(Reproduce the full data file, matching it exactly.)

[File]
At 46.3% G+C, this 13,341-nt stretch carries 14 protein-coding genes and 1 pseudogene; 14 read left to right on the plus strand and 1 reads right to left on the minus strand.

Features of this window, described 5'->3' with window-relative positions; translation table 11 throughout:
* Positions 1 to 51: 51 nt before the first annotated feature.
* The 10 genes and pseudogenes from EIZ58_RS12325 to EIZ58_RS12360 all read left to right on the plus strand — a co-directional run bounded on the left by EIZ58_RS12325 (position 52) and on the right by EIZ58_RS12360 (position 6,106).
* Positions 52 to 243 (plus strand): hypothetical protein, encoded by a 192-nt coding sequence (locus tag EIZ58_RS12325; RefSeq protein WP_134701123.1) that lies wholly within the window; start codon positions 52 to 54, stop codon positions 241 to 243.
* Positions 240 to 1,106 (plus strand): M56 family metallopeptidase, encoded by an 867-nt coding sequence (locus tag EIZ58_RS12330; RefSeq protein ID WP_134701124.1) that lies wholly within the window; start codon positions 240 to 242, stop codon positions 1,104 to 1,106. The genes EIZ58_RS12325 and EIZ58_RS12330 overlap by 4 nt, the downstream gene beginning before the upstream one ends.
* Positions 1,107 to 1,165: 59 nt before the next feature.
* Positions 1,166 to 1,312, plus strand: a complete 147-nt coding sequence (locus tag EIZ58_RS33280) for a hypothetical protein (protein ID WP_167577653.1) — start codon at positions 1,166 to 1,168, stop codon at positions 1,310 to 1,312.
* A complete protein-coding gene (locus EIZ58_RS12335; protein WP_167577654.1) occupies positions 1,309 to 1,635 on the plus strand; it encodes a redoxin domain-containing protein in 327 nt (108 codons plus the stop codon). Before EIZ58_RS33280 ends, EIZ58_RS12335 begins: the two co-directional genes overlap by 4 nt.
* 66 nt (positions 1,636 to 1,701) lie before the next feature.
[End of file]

At 46.3% G+C, this 13,341-nt stretch carries 14 protein-coding genes and 1 pseudogene; 14 read left to right on the plus strand and 1 reads right to left on the minus strand.

Features of this window, described 5'->3' with window-relative positions; translation table 11 throughout:
* Positions 1 to 51: 51 nt before the first annotated feature.
* The 10 genes and pseudogenes from EIZ58_RS12325 to EIZ58_RS12360 all read left to right on the plus strand — a co-directional run bounded on the left by EIZ58_RS12325 (position 52) and on the right by EIZ58_RS12360 (position 6,106).
* Positions 52 to 243 (plus strand): hypothetical protein, encoded by a 192-nt coding sequence (locus tag EIZ58_RS12325; RefSeq protein WP_134701123.1) that lies wholly within the window; start codon positions 52 to 54, stop codon positions 241 to 243.
* Positions 240 to 1,106 (plus strand): M56 family metallopeptidase, encoded by an 867-nt coding sequence (locus tag EIZ58_RS12330; RefSeq protein ID WP_134701124.1) that lies wholly within the window; start codon positions 240 to 242, stop codon positions 1,104 to 1,106. The genes EIZ58_RS12325 and EIZ58_RS12330 overlap by 4 nt, the downstream gene beginning before the upstream one ends.
* Positions 1,107 to 1,165: 59 nt before the next feature.
* Positions 1,166 to 1,312, plus strand: a complete 147-nt coding sequence (locus tag EIZ58_RS33280) for a hypothetical protein (protein ID WP_167577653.1) — start codon at positions 1,166 to 1,168, stop codon at positions 1,310 to 1,312.
* A complete protein-coding gene (locus EIZ58_RS12335; protein WP_167577654.1) occupies positions 1,309 to 1,635 on the plus strand; it encodes a redoxin domain-containing protein in 327 nt (108 codons plus the stop codon). Before EIZ58_RS33280 ends, EIZ58_RS12335 begins: the two co-directional genes overlap by 4 nt.
* 66 nt (positions 1,636 to 1,701) lie before the next feature.